It was the summer before I would attend a new school. I was an incoming brace-faced eighth grader, questioning daily why I never felt that I belonged. One morning, my mom eagerly exclaimed to me, “You are going to Youth Resources’ TEENPOWER camp!” I hesitantly packed my bags and attended the three-day, peer-based conference.
I, a clueless thirteen-year-old girl, had no idea how much of an impact a simple, in-town camp entailed. Falling in love, I returned to TEENPOWER year after year and eventually stumbled upon the opportunity to interview to become one of the thirty Youth Staff members. Running up against eighty teenagers, I became a nervous wreck. But I felt a calling: I knew I wanted to return the love I received as a camper. Yes, love. Pure, authentic love. And once I opened my acceptance letter, weeping tears of joy, I knew the calling was now a responsibility.
Serving on Youth Staff has been the best experience of my entire high school career. During the school year, I work with peers from different high schools to put on the annual summer camp. We learn icebreakers and goofy repeat-after-me songs, plan a skit, and practice small group discussions. TEENPOWER, a conference led by upperclassmen, teaches middle school and high school students alike the importance of simply being oneself while staying substance free. TEENPOWER is a place where your number of followers, the color of your skin, and your regretful past decisions do not define you. As a Youth Staffer, I eliminate these stereotypical barriers of fitting in. I go to camp to help spread the word that revealing your weird, wacky self is perfectly okay. I foster deep connections among others. I sit with the isolated kid at lunch and ask him about his favorite type of tree. At TEENPOWER, a joyful, rewarding experience, I am capable of loving and being loved, while teaching others to do the same.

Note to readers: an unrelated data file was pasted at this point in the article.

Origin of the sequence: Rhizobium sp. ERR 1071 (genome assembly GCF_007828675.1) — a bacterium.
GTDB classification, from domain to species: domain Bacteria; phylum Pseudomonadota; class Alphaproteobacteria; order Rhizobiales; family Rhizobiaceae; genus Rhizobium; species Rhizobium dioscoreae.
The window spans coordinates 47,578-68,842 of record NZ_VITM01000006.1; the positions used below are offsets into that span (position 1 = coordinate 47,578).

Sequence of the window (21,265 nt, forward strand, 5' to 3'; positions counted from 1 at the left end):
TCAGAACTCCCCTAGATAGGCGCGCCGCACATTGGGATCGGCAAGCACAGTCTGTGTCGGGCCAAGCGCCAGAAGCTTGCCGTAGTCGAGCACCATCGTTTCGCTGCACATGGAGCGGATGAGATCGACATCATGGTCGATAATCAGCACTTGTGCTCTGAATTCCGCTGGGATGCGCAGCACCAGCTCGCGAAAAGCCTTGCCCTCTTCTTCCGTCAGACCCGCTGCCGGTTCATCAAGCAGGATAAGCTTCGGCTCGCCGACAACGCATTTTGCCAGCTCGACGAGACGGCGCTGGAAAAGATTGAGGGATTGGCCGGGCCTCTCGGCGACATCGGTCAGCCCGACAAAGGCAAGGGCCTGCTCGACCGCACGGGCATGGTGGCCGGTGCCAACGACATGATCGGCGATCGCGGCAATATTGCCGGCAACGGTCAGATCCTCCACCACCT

One of the most significant lessons I learned at TEENPOWER is the importance of vulnerability. At the high school camp, we do not hide our problems. We address depression, anxiety, break-ups, and abuse. And the best part? We deeply care for each other, not just at camp but beyond. I continue to receive lifelong friendships and adult mentors each year. I believe TEENPOWER holds much more value than any other ordinary extracurricular activity or camp; it exemplifies the true meaning of family. A permanent family.
Annie David is a senior at Reitz Memorial High School. She has been part of YR for nearly six years and is heavily involved in Teen Advisory Council and TEENPOWER.